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February 19, 2024
Updated February 19, 2024

Measuring Server Performance in Time: atop Linux

Linux Monitoring

The main components in any information-computing system are the subsystem of authentication and identification, authorisation, backup and, of course, infrastructure load monitoring. Means, methods that can realise these functions depend on each specific case.

If we consider a medium and large corporate network infrastructure, then most likely for effective monitoring we will need a client-server solution, which will have a light agent for different types of OS and a fault-tolerant server, for example, Zabbix. For small systems we will use local solutions, which will allow us to manually take measurements from the machine, as well as this tool will be useful in the moment of quick assessment of the server.

Data collection utility atop Linux

Let's imagine that the customer has provided his server for deployment of services and we have no idea about its capacity and possible processes running and expected to run in cron, virtualisations and so on. We can measure it with basic utilities, but then we will see the load on it only at the moment of use and it will not give a complete picture. For this purpose, there is a tool atop, which allows you to save data about the load on the machine in chronological order with a certain interval.

To test the utility, let's deploy the cloud server on Serverspace by selecting one of the cloud platforms and click on the Create Server button.

Create machine
Screenshot №1 — Create machine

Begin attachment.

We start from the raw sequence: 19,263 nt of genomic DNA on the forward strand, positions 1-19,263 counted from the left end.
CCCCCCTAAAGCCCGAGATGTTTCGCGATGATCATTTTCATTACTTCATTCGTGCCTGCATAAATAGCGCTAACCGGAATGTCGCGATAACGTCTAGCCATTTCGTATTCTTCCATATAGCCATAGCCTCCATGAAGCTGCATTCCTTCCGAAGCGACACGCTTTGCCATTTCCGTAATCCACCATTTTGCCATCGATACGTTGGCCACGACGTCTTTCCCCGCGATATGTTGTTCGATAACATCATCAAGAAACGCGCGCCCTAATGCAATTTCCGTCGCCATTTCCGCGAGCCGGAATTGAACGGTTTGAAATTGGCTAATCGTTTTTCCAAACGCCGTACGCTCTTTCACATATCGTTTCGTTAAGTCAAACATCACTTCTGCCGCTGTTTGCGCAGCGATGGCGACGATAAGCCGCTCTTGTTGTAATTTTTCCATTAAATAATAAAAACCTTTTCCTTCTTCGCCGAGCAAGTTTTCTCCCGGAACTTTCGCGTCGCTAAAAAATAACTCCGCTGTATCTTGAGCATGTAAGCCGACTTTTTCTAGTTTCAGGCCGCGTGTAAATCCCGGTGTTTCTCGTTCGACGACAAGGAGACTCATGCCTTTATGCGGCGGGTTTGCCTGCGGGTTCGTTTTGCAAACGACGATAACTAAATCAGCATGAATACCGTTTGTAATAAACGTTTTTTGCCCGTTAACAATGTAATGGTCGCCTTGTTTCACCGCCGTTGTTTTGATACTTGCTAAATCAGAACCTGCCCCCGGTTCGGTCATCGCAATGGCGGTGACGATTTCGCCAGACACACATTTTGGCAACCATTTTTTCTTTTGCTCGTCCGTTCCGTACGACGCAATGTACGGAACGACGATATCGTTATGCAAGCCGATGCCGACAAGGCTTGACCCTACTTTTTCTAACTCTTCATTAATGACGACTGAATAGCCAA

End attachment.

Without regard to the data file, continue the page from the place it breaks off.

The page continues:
After selecting the data centre where we want to deploy our server and specify the basic parameters for it: CPU, RAM, Hard Disk and network interface. Set a name and click on the Order button. Great, now we can connect via SSH by specifying a key or password for user authentication. On the right side of the main panel you can see more detailed instructions to connect securely.

In Debian/Ubuntu we will use the apt package manager and the appropriate syntax for it, if you are using a different distribution then consider the syntax of your package manager and specify atop to install at the end. Type the following command into a terminal window:

apt update && apt upgrade -y

Once the indexes and packages are updated, we can start installing atop:

apt install atop
Installation
Screenshot №2 — Installation

A distinctive feature of atop is the ability to view the load on the 4 main parameters not only in total, but also separately for each process. Let's launch the process manager and look at its appearance.

Shell of command
Screenshot №3 — Shell of command

The screen is divided into two horizontal fields, each of which provides detailed information on each of the processes. On the top is the total system information describing the real-time load on the 4 main parameters and on the bottom is the same but broken down by process. To pause monitoring press z, to exit the panel press q and to change the period of data update i. Also an interesting feature of atop is logging system performance at night every 10 minutes by default.